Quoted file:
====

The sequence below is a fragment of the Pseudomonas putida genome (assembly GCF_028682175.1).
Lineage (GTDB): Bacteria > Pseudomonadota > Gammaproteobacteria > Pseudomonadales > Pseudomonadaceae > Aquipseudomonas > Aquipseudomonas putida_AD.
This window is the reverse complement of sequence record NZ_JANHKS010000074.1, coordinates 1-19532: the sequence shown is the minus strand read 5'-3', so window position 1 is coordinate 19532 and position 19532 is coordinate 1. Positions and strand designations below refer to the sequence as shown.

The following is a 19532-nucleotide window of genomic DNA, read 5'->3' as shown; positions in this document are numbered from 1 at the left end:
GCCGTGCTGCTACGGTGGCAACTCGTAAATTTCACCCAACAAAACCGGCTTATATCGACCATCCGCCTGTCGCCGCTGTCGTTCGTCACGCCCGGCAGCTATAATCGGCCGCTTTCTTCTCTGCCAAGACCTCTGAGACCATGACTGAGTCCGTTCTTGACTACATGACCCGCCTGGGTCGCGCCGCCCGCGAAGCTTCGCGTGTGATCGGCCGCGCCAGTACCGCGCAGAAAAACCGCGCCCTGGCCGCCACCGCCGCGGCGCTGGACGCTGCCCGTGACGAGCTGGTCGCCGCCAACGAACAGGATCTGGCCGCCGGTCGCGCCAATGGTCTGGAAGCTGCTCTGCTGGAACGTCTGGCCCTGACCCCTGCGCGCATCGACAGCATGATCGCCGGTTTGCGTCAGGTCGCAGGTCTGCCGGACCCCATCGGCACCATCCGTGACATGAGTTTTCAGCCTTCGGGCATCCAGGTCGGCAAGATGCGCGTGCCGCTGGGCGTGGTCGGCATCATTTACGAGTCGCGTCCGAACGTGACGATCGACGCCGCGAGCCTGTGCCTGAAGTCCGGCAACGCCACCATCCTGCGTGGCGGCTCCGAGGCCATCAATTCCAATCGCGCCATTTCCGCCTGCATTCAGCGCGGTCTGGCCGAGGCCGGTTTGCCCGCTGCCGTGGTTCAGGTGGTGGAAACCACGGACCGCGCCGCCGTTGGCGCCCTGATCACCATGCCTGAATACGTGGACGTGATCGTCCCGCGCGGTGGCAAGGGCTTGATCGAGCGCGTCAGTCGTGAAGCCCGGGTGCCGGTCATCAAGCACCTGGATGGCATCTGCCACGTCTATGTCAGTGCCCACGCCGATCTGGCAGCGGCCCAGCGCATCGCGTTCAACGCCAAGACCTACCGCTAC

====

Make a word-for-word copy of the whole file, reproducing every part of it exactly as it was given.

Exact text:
The sequence below is a fragment of the Pseudomonas putida genome (assembly GCF_028682175.1).
Lineage (GTDB): Bacteria > Pseudomonadota > Gammaproteobacteria > Pseudomonadales > Pseudomonadaceae > Aquipseudomonas > Aquipseudomonas putida_AD.
This window is the reverse complement of sequence record NZ_JANHKS010000074.1, coordinates 1-19532: the sequence shown is the minus strand read 5'-3', so window position 1 is coordinate 19532 and position 19532 is coordinate 1. Positions and strand designations below refer to the sequence as shown.

The following is a 19532-nucleotide window of genomic DNA, read 5'->3' as shown; positions in this document are numbered from 1 at the left end:
GCCGTGCTGCTACGGTGGCAACTCGTAAATTTCACCCAACAAAACCGGCTTATATCGACCATCCGCCTGTCGCCGCTGTCGTTCGTCACGCCCGGCAGCTATAATCGGCCGCTTTCTTCTCTGCCAAGACCTCTGAGACCATGACTGAGTCCGTTCTTGACTACATGACCCGCCTGGGTCGCGCCGCCCGCGAAGCTTCGCGTGTGATCGGCCGCGCCAGTACCGCGCAGAAAAACCGCGCCCTGGCCGCCACCGCCGCGGCGCTGGACGCTGCCCGTGACGAGCTGGTCGCCGCCAACGAACAGGATCTGGCCGCCGGTCGCGCCAATGGTCTGGAAGCTGCTCTGCTGGAACGTCTGGCCCTGACCCCTGCGCGCATCGACAGCATGATCGCCGGTTTGCGTCAGGTCGCAGGTCTGCCGGACCCCATCGGCACCATCCGTGACATGAGTTTTCAGCCTTCGGGCATCCAGGTCGGCAAGATGCGCGTGCCGCTGGGCGTGGTCGGCATCATTTACGAGTCGCGTCCGAACGTGACGATCGACGCCGCGAGCCTGTGCCTGAAGTCCGGCAACGCCACCATCCTGCGTGGCGGCTCCGAGGCCATCAATTCCAATCGCGCCATTTCCGCCTGCATTCAGCGCGGTCTGGCCGAGGCCGGTTTGCCCGCTGCCGTGGTTCAGGTGGTGGAAACCACGGACCGCGCCGCCGTTGGCGCCCTGATCACCATGCCTGAATACGTGGACGTGATCGTCCCGCGCGGTGGCAAGGGCTTGATCGAGCGCGTCAGTCGTGAAGCCCGGGTGCCGGTCATCAAGCACCTGGATGGCATCTGCCACGTCTATGTCAGTGCCCACGCCGATCTGGCAGCGGCCCAGCGCATCGCGTTCAACGCCAAGACCTACCGCTAC